Why is Management Rollover not affecting IRR?!
I have stumpled across an issue with the basic 30 Minutes BIWS Paper LBO Model (in case anyone knows it).
In that model, management is rolling over 10% of equity at exit.
Now, in the model this does not influence the IRR or MoM multiple, WHY?!
Simply stated, the 10% of equity that the management buys at the lower purchase price will no longer contribute to my Equity growth (or only contribute by purchase price x 10% of shares) and should hence diminish the money I receive at exit?
What am I missing here?
Having some issues with comments loading so this may have been answered already. But in a very succinct way, it's essentially money you're not paying.
If a deal is priced out at 1,000mm and management is rolling over 10% of EV, then total financing from the PE fund would only be 900mm. While the total dollar value of the investment/return might be marginally lower because you're investing 900mm less your debt instead of 1000mm less debt, the actual %/multiple returns will be the same for the investors just on a smaller portion of capital.
Exactly, the IRR would be the same if it was all sponsor equity or mgmt (10%) and sponsor (90%). Only way mgmt could get a better IRR and the sponsor a lower one is if there was mgmt promote/options in which the mgmt would effectively be taking some of the sponsor's return.
Read in on the envy ratio or sweet equity. Your statement only holds if all equity is equal (all ordinary equity). However in 90% of the cases the PE will provide a huge chunk of pref shares/pik notes to fund 90 or 99% of the equity, leveraging the actual returns of the remaining ordinary equity. If all goes well, management hits the jackpot. If company moves sideways, the pref shares earn 10% interest every year, "eating up" the ordinary equity of management.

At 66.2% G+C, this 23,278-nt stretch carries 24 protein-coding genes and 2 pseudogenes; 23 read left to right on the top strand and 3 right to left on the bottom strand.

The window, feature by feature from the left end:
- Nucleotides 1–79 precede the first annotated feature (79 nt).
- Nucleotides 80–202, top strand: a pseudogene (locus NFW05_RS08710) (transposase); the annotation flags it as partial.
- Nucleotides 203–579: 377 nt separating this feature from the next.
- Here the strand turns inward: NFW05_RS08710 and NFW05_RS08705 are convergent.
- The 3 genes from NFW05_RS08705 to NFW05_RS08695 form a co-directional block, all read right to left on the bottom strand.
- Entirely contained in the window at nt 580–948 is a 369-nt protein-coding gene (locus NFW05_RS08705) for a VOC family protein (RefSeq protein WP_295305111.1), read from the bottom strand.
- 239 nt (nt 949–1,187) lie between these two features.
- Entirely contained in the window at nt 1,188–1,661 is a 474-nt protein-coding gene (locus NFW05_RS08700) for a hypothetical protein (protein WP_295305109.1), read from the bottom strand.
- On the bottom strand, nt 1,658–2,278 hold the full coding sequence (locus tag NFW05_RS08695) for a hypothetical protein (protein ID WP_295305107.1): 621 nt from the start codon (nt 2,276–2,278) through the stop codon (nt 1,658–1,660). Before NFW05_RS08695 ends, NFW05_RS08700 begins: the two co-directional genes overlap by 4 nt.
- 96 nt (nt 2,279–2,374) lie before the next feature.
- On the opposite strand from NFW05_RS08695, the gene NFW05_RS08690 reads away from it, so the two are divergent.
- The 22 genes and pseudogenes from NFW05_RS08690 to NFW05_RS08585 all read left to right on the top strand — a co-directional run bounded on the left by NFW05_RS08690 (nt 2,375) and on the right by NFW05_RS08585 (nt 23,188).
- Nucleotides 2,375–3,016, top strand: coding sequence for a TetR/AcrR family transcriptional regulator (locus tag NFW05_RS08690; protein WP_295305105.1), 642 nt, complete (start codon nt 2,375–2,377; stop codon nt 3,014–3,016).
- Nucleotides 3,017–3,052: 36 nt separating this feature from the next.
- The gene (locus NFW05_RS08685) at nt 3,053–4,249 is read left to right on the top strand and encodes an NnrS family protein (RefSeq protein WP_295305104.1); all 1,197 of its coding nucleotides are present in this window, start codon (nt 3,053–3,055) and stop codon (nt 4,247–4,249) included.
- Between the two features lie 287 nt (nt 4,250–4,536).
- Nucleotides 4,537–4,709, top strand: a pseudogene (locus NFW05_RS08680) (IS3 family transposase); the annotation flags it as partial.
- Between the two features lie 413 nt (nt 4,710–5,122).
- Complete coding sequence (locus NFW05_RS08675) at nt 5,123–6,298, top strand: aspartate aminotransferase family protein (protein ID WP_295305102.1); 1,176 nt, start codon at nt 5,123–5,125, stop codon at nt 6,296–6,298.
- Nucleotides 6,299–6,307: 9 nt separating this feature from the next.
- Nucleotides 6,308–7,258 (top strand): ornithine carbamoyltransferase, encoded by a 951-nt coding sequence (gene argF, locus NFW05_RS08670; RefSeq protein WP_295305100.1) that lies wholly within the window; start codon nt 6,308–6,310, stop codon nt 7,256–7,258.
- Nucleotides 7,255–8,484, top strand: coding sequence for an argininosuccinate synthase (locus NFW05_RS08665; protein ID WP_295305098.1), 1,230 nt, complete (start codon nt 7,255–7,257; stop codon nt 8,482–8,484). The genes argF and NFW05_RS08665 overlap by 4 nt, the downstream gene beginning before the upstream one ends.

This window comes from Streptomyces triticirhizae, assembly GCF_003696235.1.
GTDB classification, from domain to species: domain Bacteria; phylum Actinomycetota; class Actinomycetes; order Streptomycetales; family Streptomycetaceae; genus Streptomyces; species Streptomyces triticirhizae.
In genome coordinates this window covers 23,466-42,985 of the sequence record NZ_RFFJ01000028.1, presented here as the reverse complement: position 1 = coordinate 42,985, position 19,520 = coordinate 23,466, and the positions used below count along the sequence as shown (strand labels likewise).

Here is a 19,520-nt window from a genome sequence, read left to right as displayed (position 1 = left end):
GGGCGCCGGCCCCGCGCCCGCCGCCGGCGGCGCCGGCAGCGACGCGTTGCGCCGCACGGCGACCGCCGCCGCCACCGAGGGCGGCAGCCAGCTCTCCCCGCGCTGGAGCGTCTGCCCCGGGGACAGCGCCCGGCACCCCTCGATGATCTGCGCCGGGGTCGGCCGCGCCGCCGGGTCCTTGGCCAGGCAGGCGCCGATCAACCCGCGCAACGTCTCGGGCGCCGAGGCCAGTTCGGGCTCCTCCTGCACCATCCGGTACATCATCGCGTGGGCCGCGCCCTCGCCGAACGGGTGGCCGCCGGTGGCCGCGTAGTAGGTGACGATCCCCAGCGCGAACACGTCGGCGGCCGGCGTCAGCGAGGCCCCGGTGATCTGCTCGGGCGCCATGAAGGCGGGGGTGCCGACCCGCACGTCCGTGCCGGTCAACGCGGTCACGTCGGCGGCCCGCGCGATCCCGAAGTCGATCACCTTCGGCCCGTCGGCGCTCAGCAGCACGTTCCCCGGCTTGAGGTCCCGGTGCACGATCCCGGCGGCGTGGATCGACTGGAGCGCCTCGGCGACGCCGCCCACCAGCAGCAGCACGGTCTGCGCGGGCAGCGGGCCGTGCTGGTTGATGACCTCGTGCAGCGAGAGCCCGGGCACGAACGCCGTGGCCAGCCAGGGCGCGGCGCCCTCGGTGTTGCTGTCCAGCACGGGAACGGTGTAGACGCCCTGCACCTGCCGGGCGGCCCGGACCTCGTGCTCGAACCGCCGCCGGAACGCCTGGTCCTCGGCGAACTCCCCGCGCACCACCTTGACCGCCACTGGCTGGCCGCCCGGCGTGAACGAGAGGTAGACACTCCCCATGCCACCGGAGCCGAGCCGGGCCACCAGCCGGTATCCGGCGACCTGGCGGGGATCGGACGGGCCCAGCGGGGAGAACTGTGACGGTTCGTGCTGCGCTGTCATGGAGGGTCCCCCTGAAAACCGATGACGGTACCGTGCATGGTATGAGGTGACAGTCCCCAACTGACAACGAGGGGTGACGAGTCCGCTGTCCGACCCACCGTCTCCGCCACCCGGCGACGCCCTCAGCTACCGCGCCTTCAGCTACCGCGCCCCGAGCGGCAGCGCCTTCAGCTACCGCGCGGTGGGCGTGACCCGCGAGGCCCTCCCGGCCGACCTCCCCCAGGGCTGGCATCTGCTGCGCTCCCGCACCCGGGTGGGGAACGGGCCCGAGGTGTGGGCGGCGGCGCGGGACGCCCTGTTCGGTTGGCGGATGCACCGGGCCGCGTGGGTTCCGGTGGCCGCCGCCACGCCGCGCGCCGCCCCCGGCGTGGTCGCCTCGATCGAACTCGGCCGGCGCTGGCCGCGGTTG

Thanks for your answers! I was assuming that management has the possibility to buy the 10% rollover equity at the time of exit at a preset price per share, determined at the time of the LBO. I think that would be a Management Option Pool then. No it makes a lot more sense :)
Most PE firms don't work with (free) options as with a true equity investment of managers, they too have 'skin in the game' as they like to call it.
Sorry to reopen the topic but I still don't understand why it does not impact Sponsor Equity @ entry
Thanks a lot !!
It impacts the $ value of the equity funding for the transaction that is attributable to the sponsor (e.g. total equity $ - mgmt rollover $ = sponsor equity $), but the returns on all equity would be the same assuming no mgmt promote / options
Thanks for the answer - but if we want to calculate the sponsors CoC and IRR - aren't we suppose to take into account the roll-over?
Again, apologies for the question
If you and your friends put 100 into something today, you put 50, total proceeds at end of year N are 300, you will receive the amount that commensurate with your contribution, which is 150. MoM for each party will be the same, and IRR too, assuming payment happens at the same time. Roll-over is a similar concept...This is v straight forward...
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